Since its publication in 1847 Jane Eyre has never ceased to be one of the most widely read of English novels. Transmuted by the rare Brontë imagination, the romance of Jane and Rochester takes on a strange and unforgettable atmosphere that lifts it above the level of mere melodrama. But Charlotte Brontë intended more. She portrayed the refusal of a spirited and intelligent woman to accept her appointed place in society with unusual frankness and with a passionate sense of the dignity and needs of her sex.
First published: 1847
Jane Eyre by Charlotte Brontë is one of those books that has been on my to read list for years and years. It was just something I never got around to, because there was always something else I felt like reading more. Some of my friends absolutely adore it, though, so I figured it was about time I should give it a go. Since Wuthering Heights, which is written by her sister Emily, is my all time favourite book, I expected that I would like Jane Eyre as well (although that’s of course no guarantee).
Besides never having read the book before, I’ve also never seen a film adaptation, so I went into reading Jane Eyre more or less blind. I knew there was a Mr Rochester, but I didn’t know anything else about the plot, which is quite rare (for me) when it comes to classics like this. It was a really nice experience, though, since that meant this was a completely new book for me.
Turns out, I really like Jane Eyre!
We get to follow Jane throughout her childhood, which provides a very nice background for everything that comes after. I loved Jane. She’s so sure of what she wants in life, and about what she thinks is right and wrong, and always acts according to that. She seemed very powerful to me, even though her decisions might at times seem quite strange to a modern audience. It is always clear that she does what she does because she thinks it’s right, and that made her into a very admirable character. Her intelligence and frankness only added to that:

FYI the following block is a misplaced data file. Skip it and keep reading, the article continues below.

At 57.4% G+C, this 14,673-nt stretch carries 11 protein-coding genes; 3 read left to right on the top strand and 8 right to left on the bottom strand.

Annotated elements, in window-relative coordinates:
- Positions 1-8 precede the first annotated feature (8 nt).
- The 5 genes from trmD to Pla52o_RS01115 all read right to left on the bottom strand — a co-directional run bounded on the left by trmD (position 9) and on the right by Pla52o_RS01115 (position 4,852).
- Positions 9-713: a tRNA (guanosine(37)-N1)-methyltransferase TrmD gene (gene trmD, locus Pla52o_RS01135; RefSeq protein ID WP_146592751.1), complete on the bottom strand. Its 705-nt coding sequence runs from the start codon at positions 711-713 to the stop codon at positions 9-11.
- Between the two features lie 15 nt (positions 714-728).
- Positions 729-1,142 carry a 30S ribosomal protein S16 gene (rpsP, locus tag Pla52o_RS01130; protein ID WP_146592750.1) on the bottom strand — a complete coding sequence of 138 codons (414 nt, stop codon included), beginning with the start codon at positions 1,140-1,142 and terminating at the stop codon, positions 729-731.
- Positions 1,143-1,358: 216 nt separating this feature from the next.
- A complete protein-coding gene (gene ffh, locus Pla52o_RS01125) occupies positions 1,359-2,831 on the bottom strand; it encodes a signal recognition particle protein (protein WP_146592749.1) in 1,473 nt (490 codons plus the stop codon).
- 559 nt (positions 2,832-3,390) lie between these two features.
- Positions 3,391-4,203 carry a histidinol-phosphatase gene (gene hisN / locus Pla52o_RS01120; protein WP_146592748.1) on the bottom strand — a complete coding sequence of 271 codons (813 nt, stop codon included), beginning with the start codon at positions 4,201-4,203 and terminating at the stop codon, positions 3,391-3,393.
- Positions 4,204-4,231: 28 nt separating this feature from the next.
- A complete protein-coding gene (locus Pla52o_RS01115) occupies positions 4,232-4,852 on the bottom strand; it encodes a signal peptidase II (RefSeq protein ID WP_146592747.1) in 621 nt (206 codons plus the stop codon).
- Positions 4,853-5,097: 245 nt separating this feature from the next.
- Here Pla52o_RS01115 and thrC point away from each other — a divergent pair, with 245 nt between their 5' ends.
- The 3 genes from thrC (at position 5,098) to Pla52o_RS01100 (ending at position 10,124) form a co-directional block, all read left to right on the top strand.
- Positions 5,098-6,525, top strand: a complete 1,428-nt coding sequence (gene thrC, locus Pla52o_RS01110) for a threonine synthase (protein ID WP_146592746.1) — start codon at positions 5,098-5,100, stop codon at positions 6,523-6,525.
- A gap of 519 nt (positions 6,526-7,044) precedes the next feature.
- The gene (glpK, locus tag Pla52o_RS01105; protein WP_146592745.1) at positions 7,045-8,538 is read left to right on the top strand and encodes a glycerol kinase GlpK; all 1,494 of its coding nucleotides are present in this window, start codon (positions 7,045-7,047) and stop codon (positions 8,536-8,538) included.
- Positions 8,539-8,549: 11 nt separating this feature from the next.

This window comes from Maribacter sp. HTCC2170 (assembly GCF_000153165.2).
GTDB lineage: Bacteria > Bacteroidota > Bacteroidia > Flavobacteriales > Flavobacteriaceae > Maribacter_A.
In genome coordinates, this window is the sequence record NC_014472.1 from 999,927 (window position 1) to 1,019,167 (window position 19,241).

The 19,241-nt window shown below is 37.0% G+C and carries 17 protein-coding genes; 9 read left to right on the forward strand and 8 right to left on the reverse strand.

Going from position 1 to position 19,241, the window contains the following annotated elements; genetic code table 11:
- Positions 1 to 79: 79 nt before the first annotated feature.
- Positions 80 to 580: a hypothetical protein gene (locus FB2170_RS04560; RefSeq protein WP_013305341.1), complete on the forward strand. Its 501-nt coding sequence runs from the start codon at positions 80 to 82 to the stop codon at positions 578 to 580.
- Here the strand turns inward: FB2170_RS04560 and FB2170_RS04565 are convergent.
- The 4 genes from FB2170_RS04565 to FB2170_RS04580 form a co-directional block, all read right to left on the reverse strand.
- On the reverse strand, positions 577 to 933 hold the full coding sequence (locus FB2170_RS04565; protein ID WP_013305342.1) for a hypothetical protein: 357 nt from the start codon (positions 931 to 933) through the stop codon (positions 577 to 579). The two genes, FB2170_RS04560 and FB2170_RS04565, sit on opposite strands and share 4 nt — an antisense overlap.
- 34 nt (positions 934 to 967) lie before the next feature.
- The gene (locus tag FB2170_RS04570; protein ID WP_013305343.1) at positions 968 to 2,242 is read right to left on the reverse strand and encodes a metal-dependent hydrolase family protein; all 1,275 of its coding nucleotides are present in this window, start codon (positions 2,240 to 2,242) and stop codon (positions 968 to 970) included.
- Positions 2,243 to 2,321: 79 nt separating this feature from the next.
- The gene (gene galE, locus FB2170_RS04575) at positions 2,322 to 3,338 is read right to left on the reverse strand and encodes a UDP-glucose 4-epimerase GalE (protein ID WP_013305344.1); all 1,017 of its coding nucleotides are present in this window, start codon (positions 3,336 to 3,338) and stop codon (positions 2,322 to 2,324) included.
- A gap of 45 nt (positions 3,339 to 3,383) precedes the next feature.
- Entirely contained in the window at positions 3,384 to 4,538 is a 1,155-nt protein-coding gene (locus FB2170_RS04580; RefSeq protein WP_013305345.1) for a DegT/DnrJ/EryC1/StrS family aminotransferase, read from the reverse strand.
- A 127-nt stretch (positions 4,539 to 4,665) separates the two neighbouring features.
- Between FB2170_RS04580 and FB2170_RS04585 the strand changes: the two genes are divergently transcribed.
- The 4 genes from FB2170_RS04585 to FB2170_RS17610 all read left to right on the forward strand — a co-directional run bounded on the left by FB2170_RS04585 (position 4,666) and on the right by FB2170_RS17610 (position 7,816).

“I do not think, sir, you have any right to command me, merely because you are older than I, or because you have seen more of the world than I have; your claim to superiority depends on the use you have made of your time and experience.”
She isn’t afraid to tell people what she thinks, even if that goes against the conventions of the time. I absolutely loved her for that.
I did think there was an awful lot of focus on Jane’s plainness, and on the beauty of others. I have a suspicion that that might have kind of been the point, but it really frustrated me. Characters were described by their outward appearance time and again, and their value as a person completely depended on their physical features. Even Jane herself displayed this kind of thinking and that annoyed me.
What I did really like was the fact that Jane becomes quite independent after leaving Thornfield Hall, when she’s working as a school mistress. Although I really enjoyed that she goes out on her own for a while, part of this storyline felt a bit redundant to me. The whole “marry me so we can be missionaries together” thing was very unnecessary, although it did once more show Jane’s firm beliefs and her ability to withstand pressure.
Overall, I was really impressed with Jane Eyre, and particularly with the portrayal of Jane as an independent woman. Although Mr Rochester was a bit of a surprising character to me (I’d kind of expected another Mr Darcy), I found him to be a very interesting character as well. They’re a fascinating couple, and I thought the ending of the book was quite satisfying. I’d definitely recommend giving Jane Eyre a try to people who enjoy fiction from this time period.